THIS IS ABSOLUTELY RIDICULOUS!!! SMH 😡 #PATSNATION STAND UP!!!!!— LeGarrette Blount (@LG_Blount) May 11, 2015
You have to the love the patriots . They do anything to win a Super Bowl . #mytypeofteam😊— DARNELL DOCKETT (@ddockett) May 11, 2015
Giants quarterback Eli Manning, speaking to reporters at a charity event in White Plains, New York, said he wasn't happy to hear of anyone in the NFL being suspended.
"Obviously if he's accused and obviously yeah -- the football -- I think it is about integrity and you have to follow the rules," Manning said. "And so if someone's breaking rules, I understand you're going to get punished for it."
Manning called the discipline "a pretty big statement."
"And obviously the NFL is serious about not messing with the integrity of the game, no matter how big or little the issue is," Manning said.
The Patriots' fine matches the largest the NFL has handed out, to Ed DeBartolo Jr., then the San Francisco 49ers' owner, who pleaded guilty to a felony in his role in a Louisiana gambling scandal in 1999.
Vincent told the Patriots the punishment was handed out regardless of whether the flatter footballs affected the outcome of the blowout win over the Colts. Vincent said the flattening of balls probably began much earlier.
"The activities of the Patriots' employees were thoroughly documented in the report, including through a series of text messages and telephone communications, as well as evidence of a breach in pre-game protocol," Vincent wrote in a letter to the Patriots. "In addition, the conclusions were supported by extensive scientific analysis, as detailed in the report."
It is the second time in eight years that the Patriots have been punished for violating league rules.
In 2007, the team was fined $500,000 and docked a first-round draft pick, and coach Bill Belichick was fined $250,000 for videotaping opposing coaches as a way to decipher their play signals.
Brady has repeatedly stated that he did not know about the efforts to deflate the game balls, but Wells' report found those claims "not plausible and contradicted by other evidence."
Yee said last week that the report contains "significant and tragic flaws" and suggested that the NFL cooperated in a "sting operation" with the Indianapolis Colts, who had alerted the league of their suspicions of the Patriots' use of underinflated footballs.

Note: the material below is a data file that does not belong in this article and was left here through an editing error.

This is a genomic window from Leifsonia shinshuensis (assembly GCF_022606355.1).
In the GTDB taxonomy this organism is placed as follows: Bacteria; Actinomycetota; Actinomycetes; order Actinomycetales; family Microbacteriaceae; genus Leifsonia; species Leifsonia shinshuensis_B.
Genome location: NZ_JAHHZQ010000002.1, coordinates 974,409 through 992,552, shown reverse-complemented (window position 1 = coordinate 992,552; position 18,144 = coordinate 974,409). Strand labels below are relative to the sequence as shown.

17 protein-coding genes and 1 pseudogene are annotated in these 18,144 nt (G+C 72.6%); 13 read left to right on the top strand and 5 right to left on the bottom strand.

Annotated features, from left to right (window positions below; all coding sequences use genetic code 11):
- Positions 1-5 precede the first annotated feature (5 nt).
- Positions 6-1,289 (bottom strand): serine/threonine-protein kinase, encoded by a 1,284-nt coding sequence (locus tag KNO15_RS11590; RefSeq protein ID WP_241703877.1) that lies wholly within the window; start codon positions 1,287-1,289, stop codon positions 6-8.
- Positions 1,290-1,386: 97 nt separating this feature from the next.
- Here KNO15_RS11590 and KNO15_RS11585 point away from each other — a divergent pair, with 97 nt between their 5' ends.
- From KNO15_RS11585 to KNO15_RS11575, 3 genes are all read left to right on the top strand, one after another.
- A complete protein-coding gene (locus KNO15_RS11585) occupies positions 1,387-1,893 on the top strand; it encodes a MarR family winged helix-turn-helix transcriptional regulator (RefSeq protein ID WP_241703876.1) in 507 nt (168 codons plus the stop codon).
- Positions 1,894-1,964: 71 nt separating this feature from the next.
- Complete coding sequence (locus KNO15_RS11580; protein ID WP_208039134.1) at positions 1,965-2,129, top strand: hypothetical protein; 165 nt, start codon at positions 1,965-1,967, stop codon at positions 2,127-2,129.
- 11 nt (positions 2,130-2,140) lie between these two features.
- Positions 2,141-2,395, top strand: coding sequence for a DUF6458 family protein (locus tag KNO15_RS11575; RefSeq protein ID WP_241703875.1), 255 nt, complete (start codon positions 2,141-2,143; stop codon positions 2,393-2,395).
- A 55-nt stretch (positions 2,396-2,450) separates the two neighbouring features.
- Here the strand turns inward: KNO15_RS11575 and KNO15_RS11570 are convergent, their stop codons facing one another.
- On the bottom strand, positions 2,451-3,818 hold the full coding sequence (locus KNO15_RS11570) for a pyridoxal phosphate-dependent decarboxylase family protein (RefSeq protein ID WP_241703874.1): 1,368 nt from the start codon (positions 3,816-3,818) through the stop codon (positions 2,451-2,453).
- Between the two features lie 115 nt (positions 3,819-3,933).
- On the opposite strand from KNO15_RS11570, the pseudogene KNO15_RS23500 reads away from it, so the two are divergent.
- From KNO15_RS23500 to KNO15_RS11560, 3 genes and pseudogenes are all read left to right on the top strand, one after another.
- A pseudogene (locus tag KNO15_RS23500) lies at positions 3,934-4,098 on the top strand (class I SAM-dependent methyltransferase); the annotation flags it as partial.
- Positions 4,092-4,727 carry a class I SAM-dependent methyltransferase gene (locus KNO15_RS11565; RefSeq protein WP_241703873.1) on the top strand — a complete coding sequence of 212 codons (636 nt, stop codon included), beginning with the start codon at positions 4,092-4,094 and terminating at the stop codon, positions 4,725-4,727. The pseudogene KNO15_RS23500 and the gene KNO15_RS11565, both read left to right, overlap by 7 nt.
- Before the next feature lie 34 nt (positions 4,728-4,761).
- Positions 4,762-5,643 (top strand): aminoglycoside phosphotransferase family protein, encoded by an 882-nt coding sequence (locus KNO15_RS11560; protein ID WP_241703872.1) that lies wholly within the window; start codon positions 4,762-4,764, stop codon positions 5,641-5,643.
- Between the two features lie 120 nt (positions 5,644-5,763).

The Patriots' odds for winning another championships dropped from 7-1 to 10-1, according to the Glantz-Culver line.
Las Vegas sports books responded by reopening the Patriots as 2-point favorites over the Steelers for the kickoff game. New England was a 6-point favorite over Pittsburgh when the Westgate Las Vegas SuperBook first posted point spreads on April 22.
Las Vegas sports book operator CG Technology trimmed the line to Patriots minus-1, and William Hill went with New England minus-2.5. The over/under total dropped from 53 to 49 at most books.
New England defeated Indianapolis 45-7 in the AFC title game before beating the Seattle Seahawks in the Super Bowl two weeks later.
Brady said last week the scandal hasn't taken away from the team's Super Bowl win -- its fourth NFL title since the 2001 season.
"Absolutely not," he said at a previously planned appearance in Salem, Massachusetts, last Thursday night. "We earned everything we got and achieved as a team, and I am proud of that and so are our fans."
Fans chanted "Brady" and "MVP," then gave him a standing ovation as he entered the arena in the town made famous by the colonial witch trials. Since the airing of the scandal in the hours after the Colts game, New England fans have been unwavering in their support for the team, blaming the investigation on grudges by opponents jealous of the team's success.
The NFL allows each team to provide the footballs used by its offense -- a procedure Brady played a role in creating -- but it requires them to be inflated in that range of 12.5-13.5 pounds per square inch. Footballs with less pressure can be easier to grip and catch, and Brady has expressed a preference for the lower end of the range.
Information from The Associated Press, ESPN.com's David Purdum and ESPNNewYork.com's Rich Cimini contributed to this report.